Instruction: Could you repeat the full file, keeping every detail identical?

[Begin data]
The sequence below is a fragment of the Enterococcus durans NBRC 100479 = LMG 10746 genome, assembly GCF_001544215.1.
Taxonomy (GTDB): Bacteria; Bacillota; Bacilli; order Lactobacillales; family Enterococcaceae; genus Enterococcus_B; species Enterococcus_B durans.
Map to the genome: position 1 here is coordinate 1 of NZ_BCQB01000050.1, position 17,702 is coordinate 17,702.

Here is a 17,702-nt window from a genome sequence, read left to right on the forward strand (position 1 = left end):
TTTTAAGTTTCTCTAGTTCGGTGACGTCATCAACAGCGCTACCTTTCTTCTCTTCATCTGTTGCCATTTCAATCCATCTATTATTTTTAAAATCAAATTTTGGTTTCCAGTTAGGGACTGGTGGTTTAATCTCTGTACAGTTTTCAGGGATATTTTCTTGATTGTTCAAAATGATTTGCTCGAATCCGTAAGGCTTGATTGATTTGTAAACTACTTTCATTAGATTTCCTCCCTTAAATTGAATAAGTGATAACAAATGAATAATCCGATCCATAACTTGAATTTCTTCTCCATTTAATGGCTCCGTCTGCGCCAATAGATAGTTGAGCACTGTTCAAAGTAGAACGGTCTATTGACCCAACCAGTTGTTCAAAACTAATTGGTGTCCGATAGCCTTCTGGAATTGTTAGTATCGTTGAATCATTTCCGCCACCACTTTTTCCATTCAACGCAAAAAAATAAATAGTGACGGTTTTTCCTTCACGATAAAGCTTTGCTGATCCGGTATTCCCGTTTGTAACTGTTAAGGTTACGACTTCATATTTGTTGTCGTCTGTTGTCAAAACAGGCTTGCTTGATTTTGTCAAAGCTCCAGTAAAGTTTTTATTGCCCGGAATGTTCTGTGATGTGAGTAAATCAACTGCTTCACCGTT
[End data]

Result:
The sequence below is a fragment of the Enterococcus durans NBRC 100479 = LMG 10746 genome, assembly GCF_001544215.1.
Taxonomy (GTDB): Bacteria; Bacillota; Bacilli; order Lactobacillales; family Enterococcaceae; genus Enterococcus_B; species Enterococcus_B durans.
Map to the genome: position 1 here is coordinate 1 of NZ_BCQB01000050.1, position 17,702 is coordinate 17,702.

Here is a 17,702-nt window from a genome sequence, read left to right on the forward strand (position 1 = left end):
TTTTAAGTTTCTCTAGTTCGGTGACGTCATCAACAGCGCTACCTTTCTTCTCTTCATCTGTTGCCATTTCAATCCATCTATTATTTTTAAAATCAAATTTTGGTTTCCAGTTAGGGACTGGTGGTTTAATCTCTGTACAGTTTTCAGGGATATTTTCTTGATTGTTCAAAATGATTTGCTCGAATCCGTAAGGCTTGATTGATTTGTAAACTACTTTCATTAGATTTCCTCCCTTAAATTGAATAAGTGATAACAAATGAATAATCCGATCCATAACTTGAATTTCTTCTCCATTTAATGGCTCCGTCTGCGCCAATAGATAGTTGAGCACTGTTCAAAGTAGAACGGTCTATTGACCCAACCAGTTGTTCAAAACTAATTGGTGTCCGATAGCCTTCTGGAATTGTTAGTATCGTTGAATCATTTCCGCCACCACTTTTTCCATTCAACGCAAAAAAATAAATAGTGACGGTTTTTCCTTCACGATAAAGCTTTGCTGATCCGGTATTCCCGTTTGTAACTGTTAAGGTTACGACTTCATATTTGTTGTCGTCTGTTGTCAAAACAGGCTTGCTTGATTTTGTCAAAGCTCCAGTAAAGTTTTTATTGCCCGGAATGTTCTGTGATGTGAGTAAATCAACTGCTTCACCGTT